Study moots salt tax to lower risk of stroke


There could soon be a cap on how much salt is put in your fries. Raising taxes on products containing salt would reduce the incidence of stroke by 4% and heart attack by about 2% in India.

    A study, presented at the World Congress on Cardiology in Dubai on Saturday by researchers from Harvard Medical School, says voluntary industry reductions in salt content and taxation on products containing salt in 19 developing countries, including India, could reduce the number of deaths each year from cardiovascular disease (CVD) by 3% in these nations. Salt is known to cause high blood pressure or hypertension that is responsible for 57% of deaths due to stroke and 24% of mortality caused by heart attack in India.

    Sodium makes blood vessels less able to expand and contract and may toughen heart cells. The World Health Organization (WHO) says an adult should not consume more than 5gm of salt a day. However, an Indian, on an average, consumes doubles the prescribed intake — 10gm of salt a day.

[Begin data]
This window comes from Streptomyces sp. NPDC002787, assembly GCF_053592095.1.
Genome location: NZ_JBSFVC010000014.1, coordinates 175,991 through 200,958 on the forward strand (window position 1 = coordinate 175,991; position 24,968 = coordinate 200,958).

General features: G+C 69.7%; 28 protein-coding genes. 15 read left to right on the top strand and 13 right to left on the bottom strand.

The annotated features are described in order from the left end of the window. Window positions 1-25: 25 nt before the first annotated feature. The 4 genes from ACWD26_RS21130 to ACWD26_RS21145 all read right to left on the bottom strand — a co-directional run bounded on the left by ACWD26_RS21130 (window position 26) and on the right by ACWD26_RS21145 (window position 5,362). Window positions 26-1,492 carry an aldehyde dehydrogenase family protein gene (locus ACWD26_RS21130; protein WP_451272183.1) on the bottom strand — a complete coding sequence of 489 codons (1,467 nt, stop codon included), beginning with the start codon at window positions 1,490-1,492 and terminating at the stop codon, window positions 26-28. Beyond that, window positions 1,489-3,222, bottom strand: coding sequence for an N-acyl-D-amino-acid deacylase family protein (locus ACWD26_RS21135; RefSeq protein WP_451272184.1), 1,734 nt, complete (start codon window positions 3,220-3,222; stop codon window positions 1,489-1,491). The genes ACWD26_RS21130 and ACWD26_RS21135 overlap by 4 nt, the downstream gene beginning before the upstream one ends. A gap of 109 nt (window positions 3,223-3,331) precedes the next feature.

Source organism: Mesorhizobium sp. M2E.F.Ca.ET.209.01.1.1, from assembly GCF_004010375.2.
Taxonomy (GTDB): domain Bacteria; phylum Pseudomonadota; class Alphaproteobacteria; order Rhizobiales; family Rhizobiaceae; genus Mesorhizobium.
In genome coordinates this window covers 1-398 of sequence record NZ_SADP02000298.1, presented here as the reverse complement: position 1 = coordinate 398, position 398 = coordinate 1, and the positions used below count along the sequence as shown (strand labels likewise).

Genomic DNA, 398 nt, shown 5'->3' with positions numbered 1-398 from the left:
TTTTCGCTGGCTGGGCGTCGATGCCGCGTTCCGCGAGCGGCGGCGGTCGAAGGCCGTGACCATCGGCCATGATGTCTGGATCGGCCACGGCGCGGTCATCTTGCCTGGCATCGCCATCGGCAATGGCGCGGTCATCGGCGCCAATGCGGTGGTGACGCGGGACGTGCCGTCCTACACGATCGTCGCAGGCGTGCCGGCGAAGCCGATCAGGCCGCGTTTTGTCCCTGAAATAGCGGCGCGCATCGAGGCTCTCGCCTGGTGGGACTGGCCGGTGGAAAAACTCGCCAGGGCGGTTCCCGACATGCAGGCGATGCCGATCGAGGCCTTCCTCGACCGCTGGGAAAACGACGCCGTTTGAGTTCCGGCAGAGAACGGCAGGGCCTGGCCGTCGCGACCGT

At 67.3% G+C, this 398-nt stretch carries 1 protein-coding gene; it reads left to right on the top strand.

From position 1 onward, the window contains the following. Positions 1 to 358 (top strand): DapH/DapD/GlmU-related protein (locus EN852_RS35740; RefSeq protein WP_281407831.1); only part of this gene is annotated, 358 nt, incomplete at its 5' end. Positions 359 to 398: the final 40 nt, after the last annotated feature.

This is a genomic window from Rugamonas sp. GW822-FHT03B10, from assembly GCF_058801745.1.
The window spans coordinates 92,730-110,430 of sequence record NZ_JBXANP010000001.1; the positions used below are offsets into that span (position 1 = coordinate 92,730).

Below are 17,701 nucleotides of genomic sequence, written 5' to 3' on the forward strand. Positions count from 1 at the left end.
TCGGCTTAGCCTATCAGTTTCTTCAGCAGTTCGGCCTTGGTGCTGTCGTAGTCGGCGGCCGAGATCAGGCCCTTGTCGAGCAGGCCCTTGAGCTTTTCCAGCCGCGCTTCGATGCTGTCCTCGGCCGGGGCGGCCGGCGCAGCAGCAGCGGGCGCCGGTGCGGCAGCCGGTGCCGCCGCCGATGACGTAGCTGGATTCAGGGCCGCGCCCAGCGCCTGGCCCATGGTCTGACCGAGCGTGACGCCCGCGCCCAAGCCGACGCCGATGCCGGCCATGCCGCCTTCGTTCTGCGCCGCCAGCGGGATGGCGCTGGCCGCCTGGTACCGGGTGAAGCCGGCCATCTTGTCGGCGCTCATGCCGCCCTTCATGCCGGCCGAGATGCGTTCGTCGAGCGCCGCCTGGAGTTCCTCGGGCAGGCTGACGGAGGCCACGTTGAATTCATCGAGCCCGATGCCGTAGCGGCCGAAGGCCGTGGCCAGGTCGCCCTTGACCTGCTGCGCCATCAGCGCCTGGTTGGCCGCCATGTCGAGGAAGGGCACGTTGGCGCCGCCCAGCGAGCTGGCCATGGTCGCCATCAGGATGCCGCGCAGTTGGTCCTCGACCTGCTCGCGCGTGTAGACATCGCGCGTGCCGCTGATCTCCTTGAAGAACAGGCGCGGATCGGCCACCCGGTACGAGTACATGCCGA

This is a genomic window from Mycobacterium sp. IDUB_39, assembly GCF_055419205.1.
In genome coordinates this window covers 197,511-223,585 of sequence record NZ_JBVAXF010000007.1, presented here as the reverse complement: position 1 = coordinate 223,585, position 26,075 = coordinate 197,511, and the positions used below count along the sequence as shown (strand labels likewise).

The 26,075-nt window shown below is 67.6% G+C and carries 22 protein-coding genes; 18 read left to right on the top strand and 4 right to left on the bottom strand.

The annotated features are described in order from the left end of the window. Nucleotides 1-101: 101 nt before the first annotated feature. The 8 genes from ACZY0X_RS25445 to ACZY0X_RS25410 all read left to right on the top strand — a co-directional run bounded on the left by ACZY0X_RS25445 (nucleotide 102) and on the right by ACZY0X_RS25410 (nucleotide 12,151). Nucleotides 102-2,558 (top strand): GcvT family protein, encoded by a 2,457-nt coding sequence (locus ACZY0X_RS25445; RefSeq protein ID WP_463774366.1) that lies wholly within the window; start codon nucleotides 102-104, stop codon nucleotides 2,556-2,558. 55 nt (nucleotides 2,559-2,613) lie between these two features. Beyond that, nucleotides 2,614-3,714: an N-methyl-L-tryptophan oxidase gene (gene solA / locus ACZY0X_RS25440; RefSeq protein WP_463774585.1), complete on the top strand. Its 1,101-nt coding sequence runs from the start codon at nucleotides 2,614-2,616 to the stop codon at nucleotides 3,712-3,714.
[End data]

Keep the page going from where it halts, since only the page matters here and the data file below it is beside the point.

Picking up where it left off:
Experts say just by reducing salt consumption, India can reduce incidents of stroke by 25% and heart attacks by 10%. Dr K Srinath Reddy, president of the World Heart Federation, said, “People will have to be educated on reducing salt use while cooking, besides giving up the habit of adding table salt in their food. We will also have to ensure that processed foods don’t contain high salt levels.”

    The Harvard study found that a salt tax would save money by reducing the number of people needing treatment for hypertension and CVD events such as heart attacks and stroke.